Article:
“Circumcision is not a medical decision. Preventing an improbable future infection is a spurious indication.
The standard of care is antibiotics, not amputation.”
Eileen Marie Wayne, M.D.

Phimosis | Balanoposthitis | BXO | Paraphimosis | Hypospadias  | Urinary tract infections | References

Conservative Treatment Alternatives


Male circumcision is an invasive operation that excises a normal body part, the prepuce, and destroys its multiple physiological functions.[1,2,3] The Medical Ethics Committee of the British Medical Association states, “to circumcise for therapeutic reasons where medical research has shown other techniques to be at least as effective and less invasive would be unethical and inappropriate.”[4] The goal of conservative treatment is preservation of the foreskin and its restoration to health.[5]

Some commonly cited indications for circumcision are phimosis, balanoposthitis, paraphimosis, hypospadias, and urinary tract infection. Literature on alternatives to circumcision for each of these conditions is reviewed in the text that follows.


Phimosis (Greek for ‘muzzling’) is the term that designates a non-retractile foreskin. Circumcision has been a traditional treatment for non-retractile foreskin. Non-retractile foreskin, however, is not a disease and does not necessarily require treatment, unless it causes problems.

Multiple studies have shown that non-retractile foreskin is the normal condition in children and some adolescents.[6-9] The foreskin usually becomes retractable with maturity, spontaneously and without treatment.[10] Thorvaldsen and Meyhoff report that the mean age at full natural retractability is 10.4 years.[11] Numerous studies have shown significant rates of misdiagnosis of normal penile development as pathologic, often leading to unnecessary circumcision.[12-16]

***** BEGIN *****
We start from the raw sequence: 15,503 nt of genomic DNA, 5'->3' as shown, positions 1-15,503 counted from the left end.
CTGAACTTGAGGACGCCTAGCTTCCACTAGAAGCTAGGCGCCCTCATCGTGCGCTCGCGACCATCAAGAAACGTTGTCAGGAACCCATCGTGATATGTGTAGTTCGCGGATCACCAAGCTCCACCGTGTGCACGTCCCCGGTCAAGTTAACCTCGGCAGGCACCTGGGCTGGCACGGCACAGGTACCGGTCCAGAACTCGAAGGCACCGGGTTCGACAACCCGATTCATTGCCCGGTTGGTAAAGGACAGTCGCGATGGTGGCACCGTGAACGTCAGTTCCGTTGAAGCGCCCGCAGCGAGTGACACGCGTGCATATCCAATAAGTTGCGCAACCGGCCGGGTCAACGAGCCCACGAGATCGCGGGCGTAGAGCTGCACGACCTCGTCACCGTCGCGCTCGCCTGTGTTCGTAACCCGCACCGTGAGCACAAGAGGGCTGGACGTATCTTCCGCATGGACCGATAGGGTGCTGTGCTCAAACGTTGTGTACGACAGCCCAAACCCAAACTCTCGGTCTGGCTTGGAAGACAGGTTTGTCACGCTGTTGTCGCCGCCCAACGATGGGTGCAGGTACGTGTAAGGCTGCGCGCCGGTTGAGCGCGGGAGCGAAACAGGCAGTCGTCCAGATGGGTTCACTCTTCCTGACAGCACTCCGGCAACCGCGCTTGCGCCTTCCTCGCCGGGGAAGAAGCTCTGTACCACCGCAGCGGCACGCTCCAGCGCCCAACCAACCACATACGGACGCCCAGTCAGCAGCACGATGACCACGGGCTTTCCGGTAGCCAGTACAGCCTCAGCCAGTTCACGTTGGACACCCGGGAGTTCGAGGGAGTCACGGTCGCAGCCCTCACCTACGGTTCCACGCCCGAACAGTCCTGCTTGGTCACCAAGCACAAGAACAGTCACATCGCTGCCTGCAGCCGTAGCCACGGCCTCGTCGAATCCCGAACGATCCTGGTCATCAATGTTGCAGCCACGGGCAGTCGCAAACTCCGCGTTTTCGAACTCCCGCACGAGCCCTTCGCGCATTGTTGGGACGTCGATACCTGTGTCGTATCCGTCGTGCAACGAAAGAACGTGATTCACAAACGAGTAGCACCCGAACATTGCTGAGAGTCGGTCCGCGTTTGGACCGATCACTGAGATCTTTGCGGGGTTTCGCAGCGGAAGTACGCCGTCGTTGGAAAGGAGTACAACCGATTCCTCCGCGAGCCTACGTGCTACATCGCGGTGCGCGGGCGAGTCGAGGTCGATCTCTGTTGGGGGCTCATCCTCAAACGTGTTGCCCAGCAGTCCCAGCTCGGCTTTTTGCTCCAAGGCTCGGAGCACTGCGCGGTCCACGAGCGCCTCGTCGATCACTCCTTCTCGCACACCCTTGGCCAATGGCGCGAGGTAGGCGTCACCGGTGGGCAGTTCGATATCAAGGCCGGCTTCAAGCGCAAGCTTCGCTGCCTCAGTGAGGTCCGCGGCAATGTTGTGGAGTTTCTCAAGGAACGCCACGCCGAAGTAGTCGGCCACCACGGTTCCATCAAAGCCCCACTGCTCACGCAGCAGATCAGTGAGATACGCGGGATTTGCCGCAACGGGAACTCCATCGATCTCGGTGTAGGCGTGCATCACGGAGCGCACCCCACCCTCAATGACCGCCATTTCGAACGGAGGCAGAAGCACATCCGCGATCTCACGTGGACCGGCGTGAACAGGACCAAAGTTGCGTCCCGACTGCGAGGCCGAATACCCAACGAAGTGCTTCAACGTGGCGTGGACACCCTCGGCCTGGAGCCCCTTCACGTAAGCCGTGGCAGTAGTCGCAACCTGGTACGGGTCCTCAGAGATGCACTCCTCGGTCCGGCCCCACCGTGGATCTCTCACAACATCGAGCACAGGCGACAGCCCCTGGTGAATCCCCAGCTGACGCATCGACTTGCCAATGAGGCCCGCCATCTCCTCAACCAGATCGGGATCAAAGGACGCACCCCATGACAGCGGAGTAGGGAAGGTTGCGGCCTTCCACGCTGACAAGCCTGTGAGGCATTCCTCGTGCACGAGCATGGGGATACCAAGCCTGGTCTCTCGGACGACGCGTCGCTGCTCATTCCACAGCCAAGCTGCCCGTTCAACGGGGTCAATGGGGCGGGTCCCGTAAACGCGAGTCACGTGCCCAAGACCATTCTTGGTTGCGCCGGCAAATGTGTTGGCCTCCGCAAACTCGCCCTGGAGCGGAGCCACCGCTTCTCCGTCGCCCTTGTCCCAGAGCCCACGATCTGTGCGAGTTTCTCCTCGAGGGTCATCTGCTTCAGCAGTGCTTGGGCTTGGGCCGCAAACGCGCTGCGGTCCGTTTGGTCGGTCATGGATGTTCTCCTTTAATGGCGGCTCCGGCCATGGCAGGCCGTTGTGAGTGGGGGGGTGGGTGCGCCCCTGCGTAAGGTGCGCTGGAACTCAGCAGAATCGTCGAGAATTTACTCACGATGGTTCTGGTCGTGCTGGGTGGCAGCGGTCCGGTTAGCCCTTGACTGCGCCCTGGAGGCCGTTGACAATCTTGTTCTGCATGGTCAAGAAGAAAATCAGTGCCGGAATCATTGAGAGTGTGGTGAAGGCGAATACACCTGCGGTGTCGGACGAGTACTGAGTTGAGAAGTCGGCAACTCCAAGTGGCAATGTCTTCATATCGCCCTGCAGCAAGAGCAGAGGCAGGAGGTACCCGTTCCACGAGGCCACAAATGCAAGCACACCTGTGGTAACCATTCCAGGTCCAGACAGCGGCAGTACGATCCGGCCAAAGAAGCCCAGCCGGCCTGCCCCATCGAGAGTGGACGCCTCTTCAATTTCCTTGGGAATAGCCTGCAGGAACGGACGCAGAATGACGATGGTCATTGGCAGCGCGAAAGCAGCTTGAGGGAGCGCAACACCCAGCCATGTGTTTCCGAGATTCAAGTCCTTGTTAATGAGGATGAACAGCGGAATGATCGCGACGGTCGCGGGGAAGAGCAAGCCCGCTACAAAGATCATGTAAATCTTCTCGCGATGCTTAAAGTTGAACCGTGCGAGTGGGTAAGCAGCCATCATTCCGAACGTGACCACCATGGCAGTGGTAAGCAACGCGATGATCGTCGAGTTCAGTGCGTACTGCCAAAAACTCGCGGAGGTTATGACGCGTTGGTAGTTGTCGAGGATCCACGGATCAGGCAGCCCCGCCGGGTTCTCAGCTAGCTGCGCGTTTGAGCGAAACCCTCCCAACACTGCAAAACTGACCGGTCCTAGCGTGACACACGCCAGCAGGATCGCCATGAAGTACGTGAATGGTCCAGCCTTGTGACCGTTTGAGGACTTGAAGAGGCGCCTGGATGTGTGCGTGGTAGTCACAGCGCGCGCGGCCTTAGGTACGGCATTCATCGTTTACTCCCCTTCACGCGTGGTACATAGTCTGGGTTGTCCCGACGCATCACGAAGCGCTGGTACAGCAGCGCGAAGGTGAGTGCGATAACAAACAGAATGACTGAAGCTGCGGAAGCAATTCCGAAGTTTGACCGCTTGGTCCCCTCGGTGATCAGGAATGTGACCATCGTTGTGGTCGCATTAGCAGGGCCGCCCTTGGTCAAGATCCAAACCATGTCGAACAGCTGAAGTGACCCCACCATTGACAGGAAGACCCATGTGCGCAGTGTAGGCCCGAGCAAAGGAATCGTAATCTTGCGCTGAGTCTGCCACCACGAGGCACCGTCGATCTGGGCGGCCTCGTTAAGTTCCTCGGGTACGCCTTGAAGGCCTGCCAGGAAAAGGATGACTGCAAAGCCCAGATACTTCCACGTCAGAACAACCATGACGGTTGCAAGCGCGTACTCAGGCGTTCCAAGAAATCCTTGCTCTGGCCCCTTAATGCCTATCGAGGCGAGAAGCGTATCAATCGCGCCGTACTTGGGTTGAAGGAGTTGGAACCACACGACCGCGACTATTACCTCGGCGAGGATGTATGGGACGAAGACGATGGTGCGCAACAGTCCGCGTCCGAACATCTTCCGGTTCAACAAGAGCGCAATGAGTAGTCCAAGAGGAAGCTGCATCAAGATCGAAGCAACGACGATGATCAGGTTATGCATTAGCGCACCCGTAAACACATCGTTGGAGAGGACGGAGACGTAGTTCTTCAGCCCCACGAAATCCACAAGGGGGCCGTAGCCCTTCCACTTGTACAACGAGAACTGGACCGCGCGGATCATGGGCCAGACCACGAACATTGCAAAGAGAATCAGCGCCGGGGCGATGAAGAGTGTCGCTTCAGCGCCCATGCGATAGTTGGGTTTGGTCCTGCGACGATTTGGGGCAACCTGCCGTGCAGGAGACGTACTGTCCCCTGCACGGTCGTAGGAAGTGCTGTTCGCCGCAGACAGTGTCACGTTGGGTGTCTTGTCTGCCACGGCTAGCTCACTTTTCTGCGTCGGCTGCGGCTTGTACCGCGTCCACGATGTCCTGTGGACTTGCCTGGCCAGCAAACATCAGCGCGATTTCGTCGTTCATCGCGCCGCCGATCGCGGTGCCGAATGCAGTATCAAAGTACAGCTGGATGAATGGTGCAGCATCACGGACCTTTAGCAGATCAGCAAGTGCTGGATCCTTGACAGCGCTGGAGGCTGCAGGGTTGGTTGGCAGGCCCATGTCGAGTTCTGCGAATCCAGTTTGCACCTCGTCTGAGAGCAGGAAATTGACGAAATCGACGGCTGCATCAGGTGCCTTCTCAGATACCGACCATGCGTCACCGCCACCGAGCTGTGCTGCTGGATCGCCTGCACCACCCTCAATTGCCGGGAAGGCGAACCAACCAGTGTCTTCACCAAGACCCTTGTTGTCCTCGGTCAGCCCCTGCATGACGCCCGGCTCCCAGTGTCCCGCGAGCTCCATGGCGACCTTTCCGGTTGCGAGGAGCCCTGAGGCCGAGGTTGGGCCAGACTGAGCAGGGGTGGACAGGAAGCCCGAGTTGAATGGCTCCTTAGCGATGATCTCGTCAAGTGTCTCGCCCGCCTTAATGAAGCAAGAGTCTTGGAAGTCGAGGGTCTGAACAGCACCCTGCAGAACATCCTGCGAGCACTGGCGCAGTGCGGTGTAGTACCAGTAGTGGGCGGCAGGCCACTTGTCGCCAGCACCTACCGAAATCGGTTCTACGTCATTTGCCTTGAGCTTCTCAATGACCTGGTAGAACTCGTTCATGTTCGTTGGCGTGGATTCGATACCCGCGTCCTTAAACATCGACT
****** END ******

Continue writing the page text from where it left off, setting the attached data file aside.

If treatment of non-retractile foreskin is deemed necessary, there are three non-invasive or less invasive alternatives to circumcision:

  1. topical application of steroids with gentle stretching
  2. manual stretching to accomplish tissue expansion
  3. minimally-invasive preputioplasty

Topical steroids – There have been numerous trials in several nations of topical steroids for the treatment of non-retractile foreskin.[17-30] However, most of these trials have been carried out on very young boys, when the prepuce still is undergoing the natural developmental process, and thus no treatment is actually needed. Nevertheless, the treatment thins the skin[21] and works in about 80 to 95 percent of cases. Few, if any, complications have been reported.[20,24,27] Topical steroid application is the standard treatment of non-retractile foreskin in boys (if treatment is deemed necessary).[29,30] A study of treatment with steroids in children aged 3 to 6 showed that this avoids the psychological trauma of circumcision.[31]

Manual stretching – Manual stretching also is effective for creating a retractile foreskin by tissue expansion. Manual self-stretching is suitable for adolescents and adults and is cost-free.[32] Stretching has been reported using several techniques, including daily manual stretching using forceps,[33] masturbation techniques that mimic the dynamics of coitus,[34] balloon dilation with local anesthesia,[35] and retraction of the foreskin under anesthesia.[36,37] Note that the majority of children in these latter two studies did not have a medical indication for circumcision, however.